LIVE REVIEW: Yellowcard – Chicago, IL – 11/8/14

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On my way to this show, I was insanely excited to see Yellowcard for the fourth time. They have always put on a great, energetic show the times I’ve seen them, and I have come to expect nothing less. However, I wasn’t sure what to expect of support acts Emarosa and Memphis May Fire. I recently learned that Emarosa’s new singer, Bradley Walden, used to be in a band called Squid The Whale, who I used to listen to earlier in high school. I had also only heard good things about Emarosa’s new record, Versus. Memphis May Fire, on the other hand, I had always discounted as just another metalcore band and hadn’t really ever given a chance.

The minute Emarosa came out onto the dimly lit stage and began playing “People Like Me, We Just Don’t Play,” I knew their set would be interesting. While there wasn’t much movement from the rest of the band, Walden was all over the place: jumping around the stage, on the barricade, in the crowd – the crowd interaction alone made the set enjoyable. The song that stuck with me most was “I’ll Just Wait” off of Versus. This band is definitely worth checking out.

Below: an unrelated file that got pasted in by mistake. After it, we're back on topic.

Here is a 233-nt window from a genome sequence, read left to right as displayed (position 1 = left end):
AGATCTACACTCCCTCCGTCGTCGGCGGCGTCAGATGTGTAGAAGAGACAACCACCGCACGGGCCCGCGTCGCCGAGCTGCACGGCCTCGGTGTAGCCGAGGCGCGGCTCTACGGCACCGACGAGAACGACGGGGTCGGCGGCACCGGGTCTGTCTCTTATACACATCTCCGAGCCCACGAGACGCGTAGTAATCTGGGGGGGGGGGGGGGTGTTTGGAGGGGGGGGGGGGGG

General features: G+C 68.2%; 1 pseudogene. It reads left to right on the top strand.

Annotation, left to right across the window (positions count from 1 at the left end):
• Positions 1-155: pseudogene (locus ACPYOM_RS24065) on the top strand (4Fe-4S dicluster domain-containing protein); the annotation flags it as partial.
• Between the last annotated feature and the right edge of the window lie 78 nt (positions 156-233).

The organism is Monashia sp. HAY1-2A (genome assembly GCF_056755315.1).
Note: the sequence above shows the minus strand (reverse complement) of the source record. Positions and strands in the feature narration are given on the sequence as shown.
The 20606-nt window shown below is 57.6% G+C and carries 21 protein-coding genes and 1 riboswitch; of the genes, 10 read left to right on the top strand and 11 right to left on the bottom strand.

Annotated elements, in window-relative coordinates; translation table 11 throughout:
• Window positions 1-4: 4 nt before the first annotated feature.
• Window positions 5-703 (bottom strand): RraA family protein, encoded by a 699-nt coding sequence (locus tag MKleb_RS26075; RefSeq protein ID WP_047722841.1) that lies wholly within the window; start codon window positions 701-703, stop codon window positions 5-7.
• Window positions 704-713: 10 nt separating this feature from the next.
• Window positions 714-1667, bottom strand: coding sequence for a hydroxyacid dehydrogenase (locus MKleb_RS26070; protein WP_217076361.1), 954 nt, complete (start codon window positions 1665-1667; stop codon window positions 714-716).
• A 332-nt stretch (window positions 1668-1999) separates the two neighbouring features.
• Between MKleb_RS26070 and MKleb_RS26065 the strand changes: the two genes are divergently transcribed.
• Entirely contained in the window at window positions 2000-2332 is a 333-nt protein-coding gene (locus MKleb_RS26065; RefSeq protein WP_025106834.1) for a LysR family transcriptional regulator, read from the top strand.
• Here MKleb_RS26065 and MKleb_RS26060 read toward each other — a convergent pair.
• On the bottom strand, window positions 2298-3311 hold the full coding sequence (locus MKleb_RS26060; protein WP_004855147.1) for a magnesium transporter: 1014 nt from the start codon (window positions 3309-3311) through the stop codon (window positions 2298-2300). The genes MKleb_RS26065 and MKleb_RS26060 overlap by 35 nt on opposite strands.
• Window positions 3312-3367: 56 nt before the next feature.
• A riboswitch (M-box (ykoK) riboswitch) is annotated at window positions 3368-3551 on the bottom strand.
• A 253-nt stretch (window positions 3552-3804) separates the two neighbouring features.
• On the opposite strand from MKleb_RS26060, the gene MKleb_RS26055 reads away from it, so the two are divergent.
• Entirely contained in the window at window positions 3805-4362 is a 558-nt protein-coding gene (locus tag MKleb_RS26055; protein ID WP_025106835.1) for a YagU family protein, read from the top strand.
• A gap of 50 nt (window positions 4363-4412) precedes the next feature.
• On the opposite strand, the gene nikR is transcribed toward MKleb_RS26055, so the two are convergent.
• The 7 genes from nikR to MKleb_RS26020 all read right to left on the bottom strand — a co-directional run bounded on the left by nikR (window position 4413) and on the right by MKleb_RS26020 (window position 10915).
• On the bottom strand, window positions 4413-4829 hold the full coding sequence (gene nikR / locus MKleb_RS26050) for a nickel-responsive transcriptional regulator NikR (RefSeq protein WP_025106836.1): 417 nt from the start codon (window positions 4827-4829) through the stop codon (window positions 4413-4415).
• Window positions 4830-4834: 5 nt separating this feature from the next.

Memphis May Fire’s set, right off the bat, was insane. Their lighting and production in general was amazing to watch from the crowd. The entire band was jumping all around the stage with incredible amounts of energy. They opened with “No Ordinary Love”, off of their record Unconditional. Frontman Matty Mullins took a few minutes out of their set to thank those who serve and dedicated “Miles Away” to them. Overall, they were enjoyable to watch.

Yellowcard opened with “Convocation” off of their newest record, Lift a Sail. Violinist Sean Mackin came out first, with a single light behind him, as he started the intro off. The lights started to change as the rest of the band came out and played along. They played many of their newer songs, with the addition of older fan-favorites like “Only One” and “Ocean Avenue,” the lyrics to which everyone in the room was screaming at the top of their lungs.

 

Photos and review by Anam Merchant